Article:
Greetings to all,
“Make a joyful noise unto the Lord.” Psalm 100:1.
Noises and sounds surround us at all times, every day, everywhere at work, at school and at home. This month of May, we will be outside more and exposed to more sounds, so let’s focus on what effects noise has on our ears and hearing.
Sound is “vibrations transmitted through an elastic solid, liquid, or gas with frequencies in the approximate range of 20-20,000 hertz, capable of being detected by human organs of hearing (www.thefreedictionary.com). Noise is “a sound that is loud, unpleasant, unexpected or undesired” (www.thefreedictionary.com). The human ear hears frequencies of 250 hertz to 8000 hertz, with the greatest sensitivity between 1000 hertz and 4000 hertz. Sound waves vary in intensity (loudness) and these are measured in decibels. The upper limit of normal decibels is 25 decibels.
Eight hours of exposure above 85-90 decibels an cause hearing loss. High frequency hearing losses are due to noise exposure to frequencies between 4000 and 6000 decibels. This loss does not affect one’s hearing speech sounds immediately, so this can go unnoticed for years. High frequency hearing loss can gradually cause lower frequency loss until speech is affected.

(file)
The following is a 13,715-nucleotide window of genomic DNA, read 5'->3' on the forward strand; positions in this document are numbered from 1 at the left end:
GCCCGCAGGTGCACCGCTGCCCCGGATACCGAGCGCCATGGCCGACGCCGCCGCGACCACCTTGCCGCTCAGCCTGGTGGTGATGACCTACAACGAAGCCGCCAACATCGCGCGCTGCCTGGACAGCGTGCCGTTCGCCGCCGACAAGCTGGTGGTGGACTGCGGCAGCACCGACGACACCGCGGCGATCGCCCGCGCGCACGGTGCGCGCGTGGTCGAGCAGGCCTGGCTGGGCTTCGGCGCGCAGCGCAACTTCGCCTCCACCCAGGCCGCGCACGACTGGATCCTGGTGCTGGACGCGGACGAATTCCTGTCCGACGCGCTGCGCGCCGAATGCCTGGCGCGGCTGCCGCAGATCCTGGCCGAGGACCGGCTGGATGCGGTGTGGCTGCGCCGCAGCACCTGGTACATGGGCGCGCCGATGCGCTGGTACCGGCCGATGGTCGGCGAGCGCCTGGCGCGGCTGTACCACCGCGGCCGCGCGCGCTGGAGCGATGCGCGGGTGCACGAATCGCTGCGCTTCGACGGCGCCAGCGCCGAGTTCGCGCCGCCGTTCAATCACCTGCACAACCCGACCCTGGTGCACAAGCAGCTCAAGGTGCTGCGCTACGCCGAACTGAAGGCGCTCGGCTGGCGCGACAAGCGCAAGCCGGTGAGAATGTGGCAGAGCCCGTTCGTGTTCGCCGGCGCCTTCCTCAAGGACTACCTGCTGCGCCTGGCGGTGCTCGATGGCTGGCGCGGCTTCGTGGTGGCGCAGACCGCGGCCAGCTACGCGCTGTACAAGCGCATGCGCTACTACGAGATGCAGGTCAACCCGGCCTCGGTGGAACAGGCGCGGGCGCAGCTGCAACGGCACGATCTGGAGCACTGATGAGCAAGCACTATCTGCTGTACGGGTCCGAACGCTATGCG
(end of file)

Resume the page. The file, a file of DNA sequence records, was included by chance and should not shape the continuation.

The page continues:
What can cause hearing loss? Repeated exposure to noise such as a saw, drill, gunfire, lawnmowers, loud music, etc. can damage the ear’s nerve cells, which can result in permanent hearing loss.
To minimize this exposure to unwanted noise, wear earplugs (foam) or earmuffs\noise canceling headphones when working or playing around intense noise. Also, have your hearing evaluated at regular intervals by your health care provider.
Excerpt from: A Collection of Parish Nurse Newsletters by Ruth E. Williams RN, MEPD, MSN